Sunday, June 20, 2010

Sunday word, 20 Jun 2010

12th Sunday of the Year C (20 Jun 2010)

Zech 12. 10-11; 13.1; Ps 63; Gal 3. 26-29; Lk 9. 18-24

Homily of Fr. Paul Panaretos, S.J.

In God’s Right Hand

The final verse of Psalm 63, our response to the reading from Zechariah, invites us to renew our confidence in God or to trust God in a new way. The verse is: You are my help, and in the shadow of your wings I shout for joy. My soul clings fast to you; your right hand upholds me. It invited a member of Israel to trust God through public worship, which instilled joyous confidence.

Like much of worship its environment played its part. The ark of the covenant, which contained the tablets of the ten words Moses received from God on Mt. Sinai, had a cover decorated with two cherubim. The angels at the ends of the cover faced one another with wings outstretched and touching at its center.1

Long after the people settled from their wanderings, and Solomon had built the temple, greatly enlarged cherubim stood in its holy of holies. Each stood upright about 15 feet with wings of 7.5 feet, and as the wings of each touched they spanned nearly 30 feet.2

The point isn’t the numbers—no standard measures existed. The point is the size of the cherubim, which towered over people and surrounded them. Hardly anyone saw those cherubim, but scripture described them. Knowledge of them caused the psalmist to feel embraced; and the hymn book for Israel’s worship was the psalmist’s songs. So people sang in the shadow of your wings I shout for joy. Joy suggests a feeling of intimate embrace, feeling protected, upheld by God’s right hand.

Jesus, too, felt this intimate embrace, savored it and responded freely to it—what obedience of faith3 means in daily, personal living. Jesus confidently felt protected and upheld by God’s right hand as he told his disciples that he must suffer greatly and be rejected by the elders, the chief priests, and the scribes, and be killed and on the third day be raised. Of course, the way of the Messiah is the way of his disciples in each age. To shoulder crosses, that is, to endure life’s trials, is how we imitate our Messiah Jesus, who minced no words about suffer[ing] greatly before he would enter his glory.

St. Paul reminded us that baptism causes the faith of Jesus in us. By becoming human for us Jesus gave us access to his faith: by his Spirit Jesus empowers us to respond to God as he did. Jesus’ human response to God modeled each human’s response to God. Jesus’ human response to God gives us access to confidence, which is greater than self-assurance; it is a joyous trust and conviction that we stand always in God’s loving embrace, upheld by God’s right hand.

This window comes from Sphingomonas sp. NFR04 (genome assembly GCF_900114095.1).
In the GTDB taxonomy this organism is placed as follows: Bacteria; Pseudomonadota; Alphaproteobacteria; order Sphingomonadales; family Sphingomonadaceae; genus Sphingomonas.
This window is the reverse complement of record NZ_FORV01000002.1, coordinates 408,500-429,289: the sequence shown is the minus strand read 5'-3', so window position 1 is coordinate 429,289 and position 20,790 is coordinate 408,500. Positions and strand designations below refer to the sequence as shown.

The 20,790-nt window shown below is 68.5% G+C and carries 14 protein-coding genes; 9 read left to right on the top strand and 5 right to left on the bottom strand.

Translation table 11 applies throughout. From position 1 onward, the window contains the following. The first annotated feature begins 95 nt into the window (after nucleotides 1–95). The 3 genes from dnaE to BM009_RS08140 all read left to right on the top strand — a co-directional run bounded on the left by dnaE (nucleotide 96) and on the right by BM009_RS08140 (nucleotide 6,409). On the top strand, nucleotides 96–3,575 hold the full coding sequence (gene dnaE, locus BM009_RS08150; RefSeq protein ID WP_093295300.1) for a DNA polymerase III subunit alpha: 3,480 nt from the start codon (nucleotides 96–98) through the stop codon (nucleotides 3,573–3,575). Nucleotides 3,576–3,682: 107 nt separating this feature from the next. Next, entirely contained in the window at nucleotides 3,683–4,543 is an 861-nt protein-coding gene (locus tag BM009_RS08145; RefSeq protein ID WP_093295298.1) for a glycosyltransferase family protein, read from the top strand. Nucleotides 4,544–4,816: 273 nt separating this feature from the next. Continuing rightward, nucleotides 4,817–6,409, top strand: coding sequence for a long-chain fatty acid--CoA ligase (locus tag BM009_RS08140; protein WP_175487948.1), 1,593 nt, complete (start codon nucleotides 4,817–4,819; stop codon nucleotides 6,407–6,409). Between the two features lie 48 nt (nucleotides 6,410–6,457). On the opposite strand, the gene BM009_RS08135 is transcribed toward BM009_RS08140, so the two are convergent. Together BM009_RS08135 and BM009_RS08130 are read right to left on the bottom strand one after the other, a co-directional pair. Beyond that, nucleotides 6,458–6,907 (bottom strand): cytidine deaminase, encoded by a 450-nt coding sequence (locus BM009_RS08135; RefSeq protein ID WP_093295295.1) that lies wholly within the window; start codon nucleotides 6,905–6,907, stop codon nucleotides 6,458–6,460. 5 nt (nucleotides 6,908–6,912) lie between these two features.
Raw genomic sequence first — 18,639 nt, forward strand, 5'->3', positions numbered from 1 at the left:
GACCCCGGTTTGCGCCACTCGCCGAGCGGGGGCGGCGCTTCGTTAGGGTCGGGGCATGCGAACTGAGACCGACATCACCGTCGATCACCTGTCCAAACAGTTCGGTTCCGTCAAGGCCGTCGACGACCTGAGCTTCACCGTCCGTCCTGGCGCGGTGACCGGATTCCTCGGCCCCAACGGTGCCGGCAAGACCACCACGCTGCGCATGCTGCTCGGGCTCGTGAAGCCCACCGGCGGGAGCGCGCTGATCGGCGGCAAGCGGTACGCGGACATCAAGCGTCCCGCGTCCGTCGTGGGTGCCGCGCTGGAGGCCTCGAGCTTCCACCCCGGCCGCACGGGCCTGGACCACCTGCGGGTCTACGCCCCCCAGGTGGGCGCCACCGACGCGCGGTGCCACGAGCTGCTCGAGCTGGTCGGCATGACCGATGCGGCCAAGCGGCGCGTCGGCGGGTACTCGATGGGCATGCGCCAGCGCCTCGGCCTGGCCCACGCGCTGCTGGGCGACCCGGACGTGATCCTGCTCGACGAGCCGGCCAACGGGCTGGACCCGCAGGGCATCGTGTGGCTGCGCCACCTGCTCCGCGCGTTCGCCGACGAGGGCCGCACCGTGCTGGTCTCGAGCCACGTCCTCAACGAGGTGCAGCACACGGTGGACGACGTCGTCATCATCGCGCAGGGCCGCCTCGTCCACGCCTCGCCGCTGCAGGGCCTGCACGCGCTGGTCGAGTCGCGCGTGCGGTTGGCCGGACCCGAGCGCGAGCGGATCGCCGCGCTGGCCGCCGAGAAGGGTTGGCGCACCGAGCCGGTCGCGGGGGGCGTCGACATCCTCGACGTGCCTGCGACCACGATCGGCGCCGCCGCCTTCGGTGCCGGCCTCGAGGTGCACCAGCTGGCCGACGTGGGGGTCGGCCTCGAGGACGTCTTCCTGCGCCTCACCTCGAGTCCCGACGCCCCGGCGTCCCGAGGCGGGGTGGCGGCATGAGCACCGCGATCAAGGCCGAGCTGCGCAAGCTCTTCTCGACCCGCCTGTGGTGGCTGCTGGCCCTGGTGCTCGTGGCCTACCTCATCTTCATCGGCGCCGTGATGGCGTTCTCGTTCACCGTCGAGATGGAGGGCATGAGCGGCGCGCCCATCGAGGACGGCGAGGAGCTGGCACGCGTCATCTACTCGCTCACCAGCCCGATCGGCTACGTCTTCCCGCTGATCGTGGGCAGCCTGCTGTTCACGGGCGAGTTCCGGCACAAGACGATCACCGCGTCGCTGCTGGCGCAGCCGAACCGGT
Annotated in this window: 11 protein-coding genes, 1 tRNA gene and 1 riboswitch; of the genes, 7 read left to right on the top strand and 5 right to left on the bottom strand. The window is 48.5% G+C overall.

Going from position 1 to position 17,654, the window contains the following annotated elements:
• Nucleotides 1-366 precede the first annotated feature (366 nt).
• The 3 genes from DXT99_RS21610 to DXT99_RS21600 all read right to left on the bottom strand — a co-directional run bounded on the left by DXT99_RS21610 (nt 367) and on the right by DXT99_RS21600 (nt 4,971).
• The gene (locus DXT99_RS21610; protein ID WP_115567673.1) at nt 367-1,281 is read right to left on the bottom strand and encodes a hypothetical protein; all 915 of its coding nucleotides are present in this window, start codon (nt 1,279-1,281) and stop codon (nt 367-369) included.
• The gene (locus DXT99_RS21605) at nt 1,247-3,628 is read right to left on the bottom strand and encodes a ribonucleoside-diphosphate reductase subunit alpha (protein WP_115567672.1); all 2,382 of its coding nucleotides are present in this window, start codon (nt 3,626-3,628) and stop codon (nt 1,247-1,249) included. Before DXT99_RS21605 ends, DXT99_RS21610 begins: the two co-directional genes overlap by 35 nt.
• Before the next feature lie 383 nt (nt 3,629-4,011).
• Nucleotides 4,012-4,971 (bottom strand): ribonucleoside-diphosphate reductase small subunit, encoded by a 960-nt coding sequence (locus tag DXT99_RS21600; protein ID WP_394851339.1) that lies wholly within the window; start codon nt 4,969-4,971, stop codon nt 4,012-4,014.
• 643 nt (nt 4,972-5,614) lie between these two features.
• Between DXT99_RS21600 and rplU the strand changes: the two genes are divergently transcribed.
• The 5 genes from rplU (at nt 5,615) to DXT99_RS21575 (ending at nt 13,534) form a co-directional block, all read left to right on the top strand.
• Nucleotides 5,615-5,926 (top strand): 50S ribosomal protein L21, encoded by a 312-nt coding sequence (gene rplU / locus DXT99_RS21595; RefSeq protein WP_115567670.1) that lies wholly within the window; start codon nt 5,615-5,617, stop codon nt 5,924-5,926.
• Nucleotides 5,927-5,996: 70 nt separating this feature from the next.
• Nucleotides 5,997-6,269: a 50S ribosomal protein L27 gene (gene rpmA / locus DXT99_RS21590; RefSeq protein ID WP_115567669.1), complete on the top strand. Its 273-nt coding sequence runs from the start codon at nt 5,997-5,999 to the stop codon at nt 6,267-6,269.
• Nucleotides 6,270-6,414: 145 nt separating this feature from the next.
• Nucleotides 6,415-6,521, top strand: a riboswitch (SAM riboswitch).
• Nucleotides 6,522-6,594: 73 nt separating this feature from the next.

Baptism begins this joyous trust and conviction. The Eucharist, as well as other sacraments, sustains it and helps it grow more alive. The sacraments allow Jesus’ joyous, trusting conviction to become ours. While we can say that Jesus’ joyous, trusting conviction is ours, it is never private. Baptism, and all the sacraments, are not private; they belong to all who profess our Catholic faith. Baptism produces Christian unity, or to use St. Paul’s phrase, baptism causes us to belong to Christ.

We foster what baptism begins and the eucharist sustains as we notice day by day the ways our triune God intimately embraces us and protects us. Our God works not only in moments of public worship. God works through human longings, desires, feelings. When our longings, desires and feelings have a texture of surprise—such as, “Now I see!” or “Why do I keep gravitating toward this?”—that often indicates we are in God’s right hand. The more we savor those longings, desires and feelings our responses to God will resemble more Jesus’ human response to God.

In your daily 15 minutes with Jesus this week, compose yourself in the bright shadow of our triune God. Ask St. Peter to present you to Jesus with a strong confidence. Speak in your words to Jesus, asking him to purify your confidence to become more like his. Close, saying slowly the Lord’s Prayer. The words of Jesus, thy will be done, on our lips joyfully praise God for being ever-mindful of us and give us Jesus’ confidence to live more faithfully in the face of trials as well as joys.


  1. Exodus 25.20.
  2. 2 Chronicles 3.10-13.
  3. Romans 1.5 and 16.26: obedience of faith as modeled by Jesus, who gives access (5.2) to God to all who practice his faith, bookends St. Paul’s letter.
Wiki-image by Kevin Wailes of Peter professing Jesus is used according to the Creative Commons Attribution 2.0 Generic license.

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